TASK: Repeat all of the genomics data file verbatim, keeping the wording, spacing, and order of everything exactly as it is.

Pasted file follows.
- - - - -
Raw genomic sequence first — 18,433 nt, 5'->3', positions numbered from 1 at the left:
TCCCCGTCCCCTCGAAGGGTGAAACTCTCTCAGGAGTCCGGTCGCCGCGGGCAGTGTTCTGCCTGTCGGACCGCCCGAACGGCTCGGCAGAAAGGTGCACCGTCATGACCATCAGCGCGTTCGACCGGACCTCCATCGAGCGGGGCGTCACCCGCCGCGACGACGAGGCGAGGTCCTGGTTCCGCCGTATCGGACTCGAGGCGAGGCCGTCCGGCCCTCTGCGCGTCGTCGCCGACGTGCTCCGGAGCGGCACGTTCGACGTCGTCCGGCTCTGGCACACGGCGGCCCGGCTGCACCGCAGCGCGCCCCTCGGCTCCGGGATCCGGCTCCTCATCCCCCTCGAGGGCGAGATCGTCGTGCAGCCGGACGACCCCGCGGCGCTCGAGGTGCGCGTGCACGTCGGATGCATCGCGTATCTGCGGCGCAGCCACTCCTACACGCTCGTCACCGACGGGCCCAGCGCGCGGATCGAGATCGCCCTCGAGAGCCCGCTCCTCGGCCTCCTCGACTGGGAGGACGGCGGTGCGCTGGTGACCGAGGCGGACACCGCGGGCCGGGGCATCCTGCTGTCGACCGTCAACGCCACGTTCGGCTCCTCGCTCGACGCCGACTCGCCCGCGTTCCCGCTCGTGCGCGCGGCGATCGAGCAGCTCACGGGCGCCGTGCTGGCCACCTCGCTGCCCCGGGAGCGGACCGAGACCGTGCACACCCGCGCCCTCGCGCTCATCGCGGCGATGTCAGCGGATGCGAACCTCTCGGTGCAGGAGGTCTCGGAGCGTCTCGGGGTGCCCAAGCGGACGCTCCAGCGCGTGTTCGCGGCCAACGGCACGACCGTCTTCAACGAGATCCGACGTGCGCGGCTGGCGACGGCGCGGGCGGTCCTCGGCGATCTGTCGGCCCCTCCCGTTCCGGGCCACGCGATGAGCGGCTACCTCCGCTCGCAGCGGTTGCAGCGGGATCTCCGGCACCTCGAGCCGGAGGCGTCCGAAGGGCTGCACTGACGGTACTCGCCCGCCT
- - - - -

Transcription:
Raw genomic sequence first — 18,433 nt, 5'->3', positions numbered from 1 at the left:
TCCCCGTCCCCTCGAAGGGTGAAACTCTCTCAGGAGTCCGGTCGCCGCGGGCAGTGTTCTGCCTGTCGGACCGCCCGAACGGCTCGGCAGAAAGGTGCACCGTCATGACCATCAGCGCGTTCGACCGGACCTCCATCGAGCGGGGCGTCACCCGCCGCGACGACGAGGCGAGGTCCTGGTTCCGCCGTATCGGACTCGAGGCGAGGCCGTCCGGCCCTCTGCGCGTCGTCGCCGACGTGCTCCGGAGCGGCACGTTCGACGTCGTCCGGCTCTGGCACACGGCGGCCCGGCTGCACCGCAGCGCGCCCCTCGGCTCCGGGATCCGGCTCCTCATCCCCCTCGAGGGCGAGATCGTCGTGCAGCCGGACGACCCCGCGGCGCTCGAGGTGCGCGTGCACGTCGGATGCATCGCGTATCTGCGGCGCAGCCACTCCTACACGCTCGTCACCGACGGGCCCAGCGCGCGGATCGAGATCGCCCTCGAGAGCCCGCTCCTCGGCCTCCTCGACTGGGAGGACGGCGGTGCGCTGGTGACCGAGGCGGACACCGCGGGCCGGGGCATCCTGCTGTCGACCGTCAACGCCACGTTCGGCTCCTCGCTCGACGCCGACTCGCCCGCGTTCCCGCTCGTGCGCGCGGCGATCGAGCAGCTCACGGGCGCCGTGCTGGCCACCTCGCTGCCCCGGGAGCGGACCGAGACCGTGCACACCCGCGCCCTCGCGCTCATCGCGGCGATGTCAGCGGATGCGAACCTCTCGGTGCAGGAGGTCTCGGAGCGTCTCGGGGTGCCCAAGCGGACGCTCCAGCGCGTGTTCGCGGCCAACGGCACGACCGTCTTCAACGAGATCCGACGTGCGCGGCTGGCGACGGCGCGGGCGGTCCTCGGCGATCTGTCGGCCCCTCCCGTTCCGGGCCACGCGATGAGCGGCTACCTCCGCTCGCAGCGGTTGCAGCGGGATCTCCGGCACCTCGAGCCGGAGGCGTCCGAAGGGCTGCACTGACGGTACTCGCCCGCCT